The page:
2013 Was a Record Year For Oil-Train Accidents, and Insurers Are Wary
Aftermath of the explosion in Lac Megantic, Quebec.
Photo Credit: Sûreté du Québec
Spurred by the shale drilling rush that has progressed at breakneck speed, the railroad industry has moved fast to help drillers transport petroleum and its byproducts to consumers. Last year, trains hauled over 400,000 carloads of crude oil, up from just 9,500 carloads in 2008, according to railroad industry estimates. Each carload represents roughly 30,000 gallons of flammable liquids, and some trains haul over 100 oil cars at a time.
But with this fast expansion has come some astounding risks — risks that have insurance companies and underwriters increasingly concerned.
A string of oil train explosions have highlighted the potential for harm. A train hauling 2.9 million gallons of Bakken oil derailed and exploded on November 8 in Aliceville, Alabama, and the oil that leaked but did not burn continues to foul the wetlands in the area.
On December 30th, a train collision in Casselton, North Dakota 20 miles outside of Fargo, prompted a mass evacuation of over half the town’s residents after 18 cars exploded into fireballs visible for miles. 400,000 gallons of oil spilled after that accident, which involved two trains traveling well below local speed limits.
“Those crashes are all on the radar of the insurance industry,” attorney Dean Hansell recently told Law360.
All told, railcar accidents spilled more than 1.15 million gallons of crude oil in 2013, federal data shows, compared with an average of just 22,000 gallons a year from 1975 through 2012 — a fifty-fold spike.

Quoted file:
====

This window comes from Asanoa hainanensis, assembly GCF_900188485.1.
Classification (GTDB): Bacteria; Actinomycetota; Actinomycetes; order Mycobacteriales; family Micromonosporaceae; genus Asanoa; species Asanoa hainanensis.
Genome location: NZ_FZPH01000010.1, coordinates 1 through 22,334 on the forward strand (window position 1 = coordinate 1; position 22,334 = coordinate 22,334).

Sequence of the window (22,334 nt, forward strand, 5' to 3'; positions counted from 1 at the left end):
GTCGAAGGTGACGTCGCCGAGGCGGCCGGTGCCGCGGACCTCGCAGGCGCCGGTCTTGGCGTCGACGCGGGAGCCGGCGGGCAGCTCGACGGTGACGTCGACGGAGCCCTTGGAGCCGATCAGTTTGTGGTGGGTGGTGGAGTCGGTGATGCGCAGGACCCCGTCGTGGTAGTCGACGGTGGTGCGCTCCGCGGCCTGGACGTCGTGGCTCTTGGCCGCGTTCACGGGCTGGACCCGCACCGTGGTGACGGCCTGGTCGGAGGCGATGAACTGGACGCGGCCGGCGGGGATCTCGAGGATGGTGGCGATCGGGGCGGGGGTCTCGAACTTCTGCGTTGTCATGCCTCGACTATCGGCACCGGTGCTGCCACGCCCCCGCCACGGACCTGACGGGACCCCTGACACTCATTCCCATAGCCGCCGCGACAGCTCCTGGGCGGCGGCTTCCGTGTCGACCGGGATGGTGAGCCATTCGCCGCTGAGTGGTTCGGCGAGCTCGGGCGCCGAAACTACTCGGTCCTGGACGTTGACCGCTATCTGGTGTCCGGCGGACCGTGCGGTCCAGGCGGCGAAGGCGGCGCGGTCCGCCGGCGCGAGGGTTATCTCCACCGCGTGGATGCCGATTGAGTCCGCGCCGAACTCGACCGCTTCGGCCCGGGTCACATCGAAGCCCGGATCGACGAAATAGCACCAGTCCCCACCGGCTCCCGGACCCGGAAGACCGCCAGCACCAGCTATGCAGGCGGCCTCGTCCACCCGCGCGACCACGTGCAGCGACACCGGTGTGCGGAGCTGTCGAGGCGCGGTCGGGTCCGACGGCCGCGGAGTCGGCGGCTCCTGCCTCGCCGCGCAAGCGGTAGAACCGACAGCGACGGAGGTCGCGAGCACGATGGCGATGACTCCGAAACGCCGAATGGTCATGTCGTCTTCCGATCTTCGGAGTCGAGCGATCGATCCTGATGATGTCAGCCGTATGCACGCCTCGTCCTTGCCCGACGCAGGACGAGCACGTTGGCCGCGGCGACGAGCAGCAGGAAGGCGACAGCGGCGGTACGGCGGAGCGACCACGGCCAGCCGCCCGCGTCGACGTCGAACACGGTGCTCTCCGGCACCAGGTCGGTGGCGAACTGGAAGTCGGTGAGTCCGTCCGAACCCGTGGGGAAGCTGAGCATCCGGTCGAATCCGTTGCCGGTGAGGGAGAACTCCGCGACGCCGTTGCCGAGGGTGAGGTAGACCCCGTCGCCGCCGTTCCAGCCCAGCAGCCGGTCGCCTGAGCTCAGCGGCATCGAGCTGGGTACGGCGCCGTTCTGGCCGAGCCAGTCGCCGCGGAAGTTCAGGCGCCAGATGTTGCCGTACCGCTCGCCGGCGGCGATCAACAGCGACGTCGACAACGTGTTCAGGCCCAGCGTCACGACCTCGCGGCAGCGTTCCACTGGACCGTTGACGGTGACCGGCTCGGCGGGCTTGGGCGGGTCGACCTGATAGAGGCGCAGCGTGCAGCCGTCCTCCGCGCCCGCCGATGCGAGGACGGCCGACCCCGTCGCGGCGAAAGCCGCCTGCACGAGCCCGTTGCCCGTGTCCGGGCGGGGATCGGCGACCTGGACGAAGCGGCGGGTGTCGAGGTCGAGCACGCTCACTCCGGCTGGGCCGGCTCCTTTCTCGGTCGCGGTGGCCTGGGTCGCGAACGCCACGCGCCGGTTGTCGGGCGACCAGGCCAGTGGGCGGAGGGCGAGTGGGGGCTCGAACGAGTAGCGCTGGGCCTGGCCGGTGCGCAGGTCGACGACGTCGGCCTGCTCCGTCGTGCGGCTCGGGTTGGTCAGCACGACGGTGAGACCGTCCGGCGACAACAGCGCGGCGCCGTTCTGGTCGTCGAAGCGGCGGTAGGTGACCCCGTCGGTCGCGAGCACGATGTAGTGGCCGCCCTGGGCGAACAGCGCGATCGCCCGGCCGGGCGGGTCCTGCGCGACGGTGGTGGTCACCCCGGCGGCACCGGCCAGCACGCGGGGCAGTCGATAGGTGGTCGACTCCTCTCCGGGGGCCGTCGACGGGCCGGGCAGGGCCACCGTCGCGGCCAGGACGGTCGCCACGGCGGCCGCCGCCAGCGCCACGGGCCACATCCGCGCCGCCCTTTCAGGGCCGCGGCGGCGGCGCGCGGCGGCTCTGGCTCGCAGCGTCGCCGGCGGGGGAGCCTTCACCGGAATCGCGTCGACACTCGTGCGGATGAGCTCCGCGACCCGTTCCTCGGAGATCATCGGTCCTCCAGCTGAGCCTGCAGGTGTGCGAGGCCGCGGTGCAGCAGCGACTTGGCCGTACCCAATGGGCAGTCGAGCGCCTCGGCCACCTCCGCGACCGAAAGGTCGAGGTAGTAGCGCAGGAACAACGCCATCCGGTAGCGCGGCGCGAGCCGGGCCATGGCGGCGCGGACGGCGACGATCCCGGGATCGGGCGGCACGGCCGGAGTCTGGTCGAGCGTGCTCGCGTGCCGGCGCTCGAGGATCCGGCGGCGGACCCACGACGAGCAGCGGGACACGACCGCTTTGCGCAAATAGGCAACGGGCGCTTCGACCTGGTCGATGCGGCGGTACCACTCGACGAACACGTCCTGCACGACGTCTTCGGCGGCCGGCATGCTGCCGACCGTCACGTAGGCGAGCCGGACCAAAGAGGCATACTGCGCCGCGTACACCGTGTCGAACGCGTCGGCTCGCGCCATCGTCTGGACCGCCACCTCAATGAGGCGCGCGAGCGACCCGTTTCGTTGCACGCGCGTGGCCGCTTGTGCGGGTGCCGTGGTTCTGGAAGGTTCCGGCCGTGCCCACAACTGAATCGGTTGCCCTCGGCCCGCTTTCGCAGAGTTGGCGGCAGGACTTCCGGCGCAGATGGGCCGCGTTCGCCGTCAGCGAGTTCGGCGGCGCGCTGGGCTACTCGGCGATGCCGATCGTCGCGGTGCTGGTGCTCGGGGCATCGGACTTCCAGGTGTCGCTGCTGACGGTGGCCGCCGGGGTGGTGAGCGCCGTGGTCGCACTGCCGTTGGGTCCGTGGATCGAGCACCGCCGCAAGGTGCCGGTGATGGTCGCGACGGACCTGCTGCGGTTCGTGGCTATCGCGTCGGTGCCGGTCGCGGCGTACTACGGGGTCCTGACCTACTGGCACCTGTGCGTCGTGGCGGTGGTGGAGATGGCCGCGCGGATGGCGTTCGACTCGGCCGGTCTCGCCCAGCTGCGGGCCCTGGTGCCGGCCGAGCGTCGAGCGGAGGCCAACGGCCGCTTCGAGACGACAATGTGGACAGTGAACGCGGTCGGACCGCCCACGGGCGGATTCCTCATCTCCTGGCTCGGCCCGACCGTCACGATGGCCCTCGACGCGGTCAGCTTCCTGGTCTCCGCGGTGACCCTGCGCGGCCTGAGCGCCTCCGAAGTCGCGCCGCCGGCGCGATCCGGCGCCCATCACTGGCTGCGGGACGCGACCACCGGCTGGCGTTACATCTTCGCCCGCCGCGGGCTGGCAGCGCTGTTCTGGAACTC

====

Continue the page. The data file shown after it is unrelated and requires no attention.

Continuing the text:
Bakken oil train explosions have mostly been far from populated areas. But around 1AM on July 5, 2013, over 60 oil cars exploded after a runaway train derailed in Lac-Megantic, a Canadian town near the Maine border, leveling dozens of buildings and killing 47 of the town’s roughly 6,000 residents.
The railroad company, Montreal, Maine and Atlantic Railway, went belly up, leaving behind clean-up costs estimated at over $180 million. Canadian regulators discovered the company carried only $25 million in liability insurance. Legal battles over clean-up costs and lawsuits from survivors are expected to take at least a decade to resolve — and for the time being, taxpayers are picking up the tab.
That tragic accident took place in a small town. An explosion in a major city could represent a far larger calamity. But neither oil and gas companies nor railroads carry enough insurance to cover the kind of catastrophe at risk when shipping crude by rail.
"There is not currently enough available coverage in the commercial insurance market anywhere in the world to cover the worst-case scenario," James Beardsley, an executive with Marsh & McLennan Cos.' Marsh Inc. insurance brokerage unit, told the Wall Street Journal in January.
Bakken Crude: A Hazard on the Rails
It’s not just that more oil is moving by train, it’s also that Bakken shale oil seems to be particularly dangerous, according to federal regulators.
On January 2nd, the Pipeline and Hazardous Materials Safety Administration (PHMSA) issued a rare safety alert, saying “recent derailments and resulting fires indicate that the type of crude oil being transported from the Bakken region may be more flammable than traditional heavy crude oil.”
A few weeks later, the National Transportation Safety Board (NTSB) and its Canadian counterpart, the Transportation Safety Board of Canada warned that an oil train accident could result in a “major loss of life” as they called for hazardous material shipping rules to apply to crude oil trains.
“The large-scale shipments of crude oil by rail simply didn’t exist 10 years ago, and our safety regulations need to catch up with this new reality,” said NTSB Chairman Deborah Hersman.
Railroad officials say that they’ve already taken voluntary steps to reduce the danger. Maximum speeds for trains with oil cars have been reduced, and where possible, trains are routed outside of major cities and highly populated corridors.
But some refineries handling Bakken crude are located directly inside major cities — like the major refinery in Philadelphia, where a train recently derailed over the Schuylkill river, just yards from a major highway underpass.